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When you’re going through a foreclosure, your home is sold out from under you, often with you still in it. The new owner will want you to move out as soon as possible. The good news is that they may actually pay you to leave. With Cash for Keys, California has set up a system to help make the foreclosure process easier for both parties.
Get Paid To Get Out
After a home is sold at foreclosure, the biggest obstacle for the new owner can be getting the occupants of the property to leave. In some cases, the occupant may be the previous owner, and in others, it may be a tenant. Regardless, many banks as new owners will use a mechanism known as “cash for keys” to quickly and effectively get the occupants to vacate the property. It involves paying the current occupant a specified sum of money in exchange for the occupant completely vacating the property within a certain time frame, maintaining the property until that time, leaving the property in a clean and “broom swept” condition, leaving all appliances, and ultimately turning all keys and any garage door openers over to the new owner or its agent in the manner agreed upon.
Generally speaking, when a new owner acquires a property through foreclosure and that property is occupied, a cash for keys offer can be a good solution for everyone concerned.
You, as the occupant, should approach the new owner or its authorized agent about whether a cash for keys agreement is feasible. Keep in mind that if the new owner does make you an offer, the amount and time frame are negotiable. The more quickly you can vacate the property, the more money you are likely to get. You should consider the following factors when deciding whether to enter into a cash for keys agreement:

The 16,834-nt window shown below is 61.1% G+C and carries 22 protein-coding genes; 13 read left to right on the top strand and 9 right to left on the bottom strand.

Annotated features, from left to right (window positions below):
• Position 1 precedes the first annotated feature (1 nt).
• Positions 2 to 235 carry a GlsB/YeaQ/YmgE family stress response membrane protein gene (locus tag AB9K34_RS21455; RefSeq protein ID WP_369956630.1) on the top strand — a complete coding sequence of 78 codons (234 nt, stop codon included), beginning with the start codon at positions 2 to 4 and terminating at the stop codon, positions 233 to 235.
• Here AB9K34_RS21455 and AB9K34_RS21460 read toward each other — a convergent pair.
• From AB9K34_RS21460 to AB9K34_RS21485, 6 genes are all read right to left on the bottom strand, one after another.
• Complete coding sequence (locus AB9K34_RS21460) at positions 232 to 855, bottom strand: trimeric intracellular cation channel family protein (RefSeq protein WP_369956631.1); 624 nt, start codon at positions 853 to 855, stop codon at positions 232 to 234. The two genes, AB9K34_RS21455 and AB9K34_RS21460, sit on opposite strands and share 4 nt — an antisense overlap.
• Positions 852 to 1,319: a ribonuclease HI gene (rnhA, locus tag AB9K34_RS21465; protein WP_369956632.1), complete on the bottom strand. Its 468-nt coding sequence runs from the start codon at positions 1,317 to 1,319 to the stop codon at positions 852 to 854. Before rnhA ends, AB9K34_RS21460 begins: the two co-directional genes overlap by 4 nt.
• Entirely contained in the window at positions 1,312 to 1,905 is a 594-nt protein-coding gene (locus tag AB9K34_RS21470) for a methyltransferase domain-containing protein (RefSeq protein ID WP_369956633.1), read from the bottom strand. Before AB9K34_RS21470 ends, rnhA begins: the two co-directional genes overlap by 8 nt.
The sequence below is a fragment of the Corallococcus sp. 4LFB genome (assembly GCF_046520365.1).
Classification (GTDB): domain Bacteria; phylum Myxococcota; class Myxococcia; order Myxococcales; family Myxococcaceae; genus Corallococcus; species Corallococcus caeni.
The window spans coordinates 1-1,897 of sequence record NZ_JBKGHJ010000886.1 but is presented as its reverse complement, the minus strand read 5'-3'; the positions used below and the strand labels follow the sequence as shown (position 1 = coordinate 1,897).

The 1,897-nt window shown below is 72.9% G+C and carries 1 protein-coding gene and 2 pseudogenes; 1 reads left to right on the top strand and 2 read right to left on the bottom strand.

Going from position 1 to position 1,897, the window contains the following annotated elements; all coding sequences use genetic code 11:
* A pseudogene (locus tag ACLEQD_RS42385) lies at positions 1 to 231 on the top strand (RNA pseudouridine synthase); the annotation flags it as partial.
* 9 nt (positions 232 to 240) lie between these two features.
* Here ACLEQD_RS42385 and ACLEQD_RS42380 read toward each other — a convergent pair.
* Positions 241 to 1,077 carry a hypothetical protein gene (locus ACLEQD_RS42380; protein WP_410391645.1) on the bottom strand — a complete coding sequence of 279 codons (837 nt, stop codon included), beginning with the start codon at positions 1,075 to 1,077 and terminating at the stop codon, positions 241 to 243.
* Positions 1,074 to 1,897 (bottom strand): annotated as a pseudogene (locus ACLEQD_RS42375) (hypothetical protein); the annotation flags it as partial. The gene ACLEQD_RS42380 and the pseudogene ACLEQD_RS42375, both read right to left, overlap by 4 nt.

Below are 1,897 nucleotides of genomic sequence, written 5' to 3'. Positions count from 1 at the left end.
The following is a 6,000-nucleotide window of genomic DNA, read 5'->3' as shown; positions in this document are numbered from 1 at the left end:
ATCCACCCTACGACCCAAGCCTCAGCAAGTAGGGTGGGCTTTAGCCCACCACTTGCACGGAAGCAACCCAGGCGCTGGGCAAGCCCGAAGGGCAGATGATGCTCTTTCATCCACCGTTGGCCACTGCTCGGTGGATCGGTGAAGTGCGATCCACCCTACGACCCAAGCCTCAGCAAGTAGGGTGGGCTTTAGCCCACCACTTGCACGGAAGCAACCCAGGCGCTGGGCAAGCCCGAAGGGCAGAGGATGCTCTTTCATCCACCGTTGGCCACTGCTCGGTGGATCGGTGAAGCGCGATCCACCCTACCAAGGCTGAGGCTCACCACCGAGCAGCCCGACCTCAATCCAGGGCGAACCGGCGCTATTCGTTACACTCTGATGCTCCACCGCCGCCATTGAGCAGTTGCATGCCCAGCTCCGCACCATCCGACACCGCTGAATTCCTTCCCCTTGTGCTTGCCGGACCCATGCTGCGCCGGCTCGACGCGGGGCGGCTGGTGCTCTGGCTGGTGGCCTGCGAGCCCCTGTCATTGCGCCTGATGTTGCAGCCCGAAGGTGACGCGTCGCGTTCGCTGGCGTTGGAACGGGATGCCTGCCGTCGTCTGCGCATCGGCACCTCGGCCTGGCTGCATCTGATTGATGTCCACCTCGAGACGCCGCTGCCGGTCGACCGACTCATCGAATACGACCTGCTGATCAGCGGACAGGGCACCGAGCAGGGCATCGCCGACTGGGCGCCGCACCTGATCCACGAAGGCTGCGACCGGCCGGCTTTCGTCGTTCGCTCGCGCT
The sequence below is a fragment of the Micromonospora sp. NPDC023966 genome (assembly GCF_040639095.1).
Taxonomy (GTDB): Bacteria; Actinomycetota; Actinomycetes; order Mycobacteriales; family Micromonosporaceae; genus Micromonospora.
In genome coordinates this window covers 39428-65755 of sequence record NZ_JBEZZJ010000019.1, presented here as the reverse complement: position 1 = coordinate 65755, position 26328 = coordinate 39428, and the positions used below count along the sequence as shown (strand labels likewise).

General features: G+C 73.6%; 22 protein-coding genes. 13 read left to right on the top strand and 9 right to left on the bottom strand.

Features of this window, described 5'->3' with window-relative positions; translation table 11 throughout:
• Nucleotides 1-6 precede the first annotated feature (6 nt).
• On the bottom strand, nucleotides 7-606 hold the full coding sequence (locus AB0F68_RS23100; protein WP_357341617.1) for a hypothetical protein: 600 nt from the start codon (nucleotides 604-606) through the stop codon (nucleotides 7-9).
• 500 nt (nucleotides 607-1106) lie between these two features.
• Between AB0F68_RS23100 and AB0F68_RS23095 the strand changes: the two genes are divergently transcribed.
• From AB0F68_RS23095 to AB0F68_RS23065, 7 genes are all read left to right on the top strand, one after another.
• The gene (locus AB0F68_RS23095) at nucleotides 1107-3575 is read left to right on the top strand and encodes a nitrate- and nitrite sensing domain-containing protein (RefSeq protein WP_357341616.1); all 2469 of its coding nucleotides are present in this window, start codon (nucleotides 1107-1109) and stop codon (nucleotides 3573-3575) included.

- What is a realistic time frame to locate new accommodations, pack, and move?
- What expenses will you incur in leaving your current property?
- Will you have to pay for a storage facility, a moving van, or a security deposit on a new place and first and last month’s rent?
- Will you be required to stay in a hotel temporarily while you find new accommodations?
The amount a bank is willing to pay depends on several factors as well, such as the value and condition of the property, how long the bank anticipates it will take to sell the property, and the amount of time it will take for you to vacate. Therefore, you can expect that any cash for keys offer may fall anywhere from $500 to $5000. Make sure to review your cash for keys agreement once it’s reduced to writing to make sure it contains all of the terms you expected and discussed.
Cash for Keys in California
Laws vary from state to state and even between cities on tenants’ rights. For example, in California, cities such as Los Angeles have enacted local ordinances to offer greater protections to tenants facing eviction. For example, pursuant to Los Angeles Municipal Code Ch. IV, art. 14.1, §49.92, good cause is required to evict from a rent-controlled property. Foreclosure does not qualify as good cause under this code. Additionally, Los Angeles has enacted an ordinance that temporarily extends this protection to non-rent controlled properties as well.